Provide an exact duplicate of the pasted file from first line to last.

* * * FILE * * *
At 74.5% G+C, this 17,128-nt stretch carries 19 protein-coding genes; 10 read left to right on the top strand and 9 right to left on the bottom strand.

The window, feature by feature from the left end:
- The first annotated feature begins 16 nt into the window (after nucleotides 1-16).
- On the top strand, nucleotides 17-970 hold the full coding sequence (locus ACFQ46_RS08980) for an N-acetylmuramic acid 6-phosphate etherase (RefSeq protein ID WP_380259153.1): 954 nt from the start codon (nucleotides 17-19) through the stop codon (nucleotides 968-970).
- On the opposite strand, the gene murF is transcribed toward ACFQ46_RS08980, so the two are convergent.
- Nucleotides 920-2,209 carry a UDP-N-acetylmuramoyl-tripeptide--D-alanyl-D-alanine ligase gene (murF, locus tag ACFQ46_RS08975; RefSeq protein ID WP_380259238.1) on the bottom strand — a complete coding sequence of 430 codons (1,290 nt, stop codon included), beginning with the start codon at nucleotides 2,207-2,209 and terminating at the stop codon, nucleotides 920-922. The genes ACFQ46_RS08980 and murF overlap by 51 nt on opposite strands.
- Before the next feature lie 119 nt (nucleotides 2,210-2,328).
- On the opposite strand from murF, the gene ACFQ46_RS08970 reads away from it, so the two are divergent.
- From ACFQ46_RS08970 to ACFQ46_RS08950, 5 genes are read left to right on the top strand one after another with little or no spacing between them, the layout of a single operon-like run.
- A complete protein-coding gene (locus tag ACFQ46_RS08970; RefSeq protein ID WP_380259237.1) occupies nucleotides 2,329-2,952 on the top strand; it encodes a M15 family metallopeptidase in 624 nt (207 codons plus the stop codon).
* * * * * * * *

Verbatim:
At 74.5% G+C, this 17,128-nt stretch carries 19 protein-coding genes; 10 read left to right on the top strand and 9 right to left on the bottom strand.

The window, feature by feature from the left end:
- The first annotated feature begins 16 nt into the window (after nucleotides 1-16).
- On the top strand, nucleotides 17-970 hold the full coding sequence (locus ACFQ46_RS08980) for an N-acetylmuramic acid 6-phosphate etherase (RefSeq protein ID WP_380259153.1): 954 nt from the start codon (nucleotides 17-19) through the stop codon (nucleotides 968-970).
- On the opposite strand, the gene murF is transcribed toward ACFQ46_RS08980, so the two are convergent.
- Nucleotides 920-2,209 carry a UDP-N-acetylmuramoyl-tripeptide--D-alanyl-D-alanine ligase gene (murF, locus tag ACFQ46_RS08975; RefSeq protein ID WP_380259238.1) on the bottom strand — a complete coding sequence of 430 codons (1,290 nt, stop codon included), beginning with the start codon at nucleotides 2,207-2,209 and terminating at the stop codon, nucleotides 920-922. The genes ACFQ46_RS08980 and murF overlap by 51 nt on opposite strands.
- Before the next feature lie 119 nt (nucleotides 2,210-2,328).
- On the opposite strand from murF, the gene ACFQ46_RS08970 reads away from it, so the two are divergent.
- From ACFQ46_RS08970 to ACFQ46_RS08950, 5 genes are read left to right on the top strand one after another with little or no spacing between them, the layout of a single operon-like run.
- A complete protein-coding gene (locus tag ACFQ46_RS08970; RefSeq protein ID WP_380259237.1) occupies nucleotides 2,329-2,952 on the top strand; it encodes a M15 family metallopeptidase in 624 nt (207 codons plus the stop codon).